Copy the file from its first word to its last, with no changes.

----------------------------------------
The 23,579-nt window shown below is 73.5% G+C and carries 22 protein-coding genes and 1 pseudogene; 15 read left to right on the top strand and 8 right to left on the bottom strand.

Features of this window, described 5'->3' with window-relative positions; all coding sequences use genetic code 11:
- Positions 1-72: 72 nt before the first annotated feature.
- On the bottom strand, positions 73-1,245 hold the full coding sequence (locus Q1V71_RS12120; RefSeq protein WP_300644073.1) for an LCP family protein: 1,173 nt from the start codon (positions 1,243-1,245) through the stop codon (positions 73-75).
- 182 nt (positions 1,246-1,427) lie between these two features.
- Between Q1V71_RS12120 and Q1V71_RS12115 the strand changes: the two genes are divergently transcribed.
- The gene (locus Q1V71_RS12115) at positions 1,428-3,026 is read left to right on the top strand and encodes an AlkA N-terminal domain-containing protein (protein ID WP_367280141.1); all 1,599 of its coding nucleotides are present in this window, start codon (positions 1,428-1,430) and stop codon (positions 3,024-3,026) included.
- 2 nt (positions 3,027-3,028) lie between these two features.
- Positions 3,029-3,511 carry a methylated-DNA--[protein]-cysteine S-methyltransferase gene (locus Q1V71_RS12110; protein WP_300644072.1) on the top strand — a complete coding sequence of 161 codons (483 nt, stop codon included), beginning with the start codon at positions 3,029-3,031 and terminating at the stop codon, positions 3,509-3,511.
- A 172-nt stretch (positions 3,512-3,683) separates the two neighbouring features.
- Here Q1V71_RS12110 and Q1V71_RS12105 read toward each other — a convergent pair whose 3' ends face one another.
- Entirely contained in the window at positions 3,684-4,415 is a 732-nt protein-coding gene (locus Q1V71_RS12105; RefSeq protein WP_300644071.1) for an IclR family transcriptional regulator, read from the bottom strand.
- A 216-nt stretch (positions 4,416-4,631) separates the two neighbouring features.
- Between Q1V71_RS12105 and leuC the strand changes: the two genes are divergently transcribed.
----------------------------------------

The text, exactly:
The 23,579-nt window shown below is 73.5% G+C and carries 22 protein-coding genes and 1 pseudogene; 15 read left to right on the top strand and 8 right to left on the bottom strand.

Features of this window, described 5'->3' with window-relative positions; all coding sequences use genetic code 11:
- Positions 1-72: 72 nt before the first annotated feature.
- On the bottom strand, positions 73-1,245 hold the full coding sequence (locus Q1V71_RS12120; RefSeq protein WP_300644073.1) for an LCP family protein: 1,173 nt from the start codon (positions 1,243-1,245) through the stop codon (positions 73-75).
- 182 nt (positions 1,246-1,427) lie between these two features.
- Between Q1V71_RS12120 and Q1V71_RS12115 the strand changes: the two genes are divergently transcribed.
- The gene (locus Q1V71_RS12115) at positions 1,428-3,026 is read left to right on the top strand and encodes an AlkA N-terminal domain-containing protein (protein ID WP_367280141.1); all 1,599 of its coding nucleotides are present in this window, start codon (positions 1,428-1,430) and stop codon (positions 3,024-3,026) included.
- 2 nt (positions 3,027-3,028) lie between these two features.
- Positions 3,029-3,511 carry a methylated-DNA--[protein]-cysteine S-methyltransferase gene (locus Q1V71_RS12110; protein WP_300644072.1) on the top strand — a complete coding sequence of 161 codons (483 nt, stop codon included), beginning with the start codon at positions 3,029-3,031 and terminating at the stop codon, positions 3,509-3,511.
- A 172-nt stretch (positions 3,512-3,683) separates the two neighbouring features.
- Here Q1V71_RS12110 and Q1V71_RS12105 read toward each other — a convergent pair whose 3' ends face one another.
- Entirely contained in the window at positions 3,684-4,415 is a 732-nt protein-coding gene (locus Q1V71_RS12105; RefSeq protein WP_300644071.1) for an IclR family transcriptional regulator, read from the bottom strand.
- A 216-nt stretch (positions 4,416-4,631) separates the two neighbouring features.
- Between Q1V71_RS12105 and leuC the strand changes: the two genes are divergently transcribed.